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What can Cultural Historical Activity Theory (CHAT) contribute to the solution of the problems facing higher education today? This edited volume brings together the work of an international group of scholars and researchers to address this important question. Drawing on contemporary interpretations of CHAT, the contributors take on a wide range of issues, ranging from pedagogy to administration and from teacher preparation to university outreach. An introduction presents the key principles of CHAT. Subsequent chapters address such issues as effective ways of teaching large undergraduate classes, providing support for struggling writers or for students with disabilities, opening up opportunities for students from historically underserved communities, preparing students for the professions, and building bridges between higher education and the wider community. Readers with an interest in higher education will encounter ideas in these chapters that will prompt them to rethink their role in preparing today's stud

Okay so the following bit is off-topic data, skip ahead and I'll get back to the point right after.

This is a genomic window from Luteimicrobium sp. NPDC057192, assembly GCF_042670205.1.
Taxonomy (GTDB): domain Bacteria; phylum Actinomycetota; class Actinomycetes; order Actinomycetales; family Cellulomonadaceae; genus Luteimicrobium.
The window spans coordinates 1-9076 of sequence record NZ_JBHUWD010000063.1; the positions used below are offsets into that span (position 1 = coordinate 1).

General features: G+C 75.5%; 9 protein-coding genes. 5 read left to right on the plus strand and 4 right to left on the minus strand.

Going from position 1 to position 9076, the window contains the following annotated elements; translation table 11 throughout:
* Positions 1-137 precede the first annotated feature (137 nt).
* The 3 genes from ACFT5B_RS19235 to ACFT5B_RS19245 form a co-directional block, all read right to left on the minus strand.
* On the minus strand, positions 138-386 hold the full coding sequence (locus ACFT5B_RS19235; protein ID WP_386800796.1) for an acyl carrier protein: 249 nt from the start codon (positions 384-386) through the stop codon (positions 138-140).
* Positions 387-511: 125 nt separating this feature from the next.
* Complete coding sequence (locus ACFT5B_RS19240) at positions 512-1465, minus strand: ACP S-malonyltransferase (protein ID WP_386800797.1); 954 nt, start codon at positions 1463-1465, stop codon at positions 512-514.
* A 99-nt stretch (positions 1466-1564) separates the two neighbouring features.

Cambridge University Press
November 18, 2013
About the author
Gordon Wells is Professor of Education Emeritus at the University of California, Santa Cruz. As an educator, his particular interest is in fostering dialogic inquiry as an approach to learning and teaching at all levels, based on the work of Vygotsky and other sociocultural theorists. Anne Edwards is Professor of Education at the University of Oxford, where she co-convenes the Oxford Centre for Sociocultural and Activity Theory Research. She has written extensively on cultural historical approaches to learning in the workplace and in formal education settings.